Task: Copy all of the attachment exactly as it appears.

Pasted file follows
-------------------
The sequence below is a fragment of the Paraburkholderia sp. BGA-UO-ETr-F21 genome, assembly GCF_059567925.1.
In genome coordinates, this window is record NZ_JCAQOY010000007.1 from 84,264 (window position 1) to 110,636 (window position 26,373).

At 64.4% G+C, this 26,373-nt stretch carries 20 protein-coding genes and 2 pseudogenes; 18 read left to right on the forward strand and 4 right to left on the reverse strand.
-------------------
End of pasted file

The sequence below is a fragment of the Paraburkholderia sp. BGA-UO-ETr-F21 genome, assembly GCF_059567925.1.
In genome coordinates, this window is record NZ_JCAQOY010000007.1 from 84,264 (window position 1) to 110,636 (window position 26,373).

At 64.4% G+C, this 26,373-nt stretch carries 20 protein-coding genes and 2 pseudogenes; 18 read left to right on the forward strand and 4 right to left on the reverse strand.